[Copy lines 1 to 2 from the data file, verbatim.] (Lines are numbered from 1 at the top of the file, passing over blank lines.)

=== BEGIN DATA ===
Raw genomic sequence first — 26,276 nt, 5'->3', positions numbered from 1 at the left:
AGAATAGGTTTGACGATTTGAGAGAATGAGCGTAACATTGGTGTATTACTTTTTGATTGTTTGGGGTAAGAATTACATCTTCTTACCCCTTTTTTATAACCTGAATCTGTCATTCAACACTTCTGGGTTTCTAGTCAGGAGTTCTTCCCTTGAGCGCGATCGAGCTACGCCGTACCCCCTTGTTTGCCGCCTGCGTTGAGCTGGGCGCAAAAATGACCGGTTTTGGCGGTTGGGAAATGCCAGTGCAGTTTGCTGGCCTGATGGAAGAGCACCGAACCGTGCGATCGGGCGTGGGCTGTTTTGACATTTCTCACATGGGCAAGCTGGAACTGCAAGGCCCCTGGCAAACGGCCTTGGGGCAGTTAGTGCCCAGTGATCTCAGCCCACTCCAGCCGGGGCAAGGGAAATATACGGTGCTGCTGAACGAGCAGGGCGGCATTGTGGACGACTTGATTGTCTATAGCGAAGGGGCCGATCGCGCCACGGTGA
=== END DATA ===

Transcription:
Raw genomic sequence first — 26,276 nt, 5'->3', positions numbered from 1 at the left:
AGAATAGGTTTGACGATTTGAGAGAATGAGCGTAACATTGGTGTATTACTTTTTGATTGTTTGGGGTAAGAATTACATCTTCTTACCCCTTTTTTATAACCTGAATCTGTCATTCAACACTTCTGGGTTTCTAGTCAGGAGTTCTTCCCTTGAGCGCGATCGAGCTACGCCGTACCCCCTTGTTTGCCGCCTGCGTTGAGCTGGGCGCAAAAATGACCGGTTTTGGCGGTTGGGAAATGCCAGTGCAGTTTGCTGGCCTGATGGAAGAGCACCGAACCGTGCGATCGGGCGTGGGCTGTTTTGACATTTCTCACATGGGCAAGCTGGAACTGCAAGGCCCCTGGCAAACGGCCTTGGGGCAGTTAGTGCCCAGTGATCTCAGCCCACTCCAGCCGGGGCAAGGGAAATATACGGTGCTGCTGAACGAGCAGGGCGGCATTGTGGACGACTTGATTGTCTATAGCGAAGGGGCCGATCGCGCCACGGTGA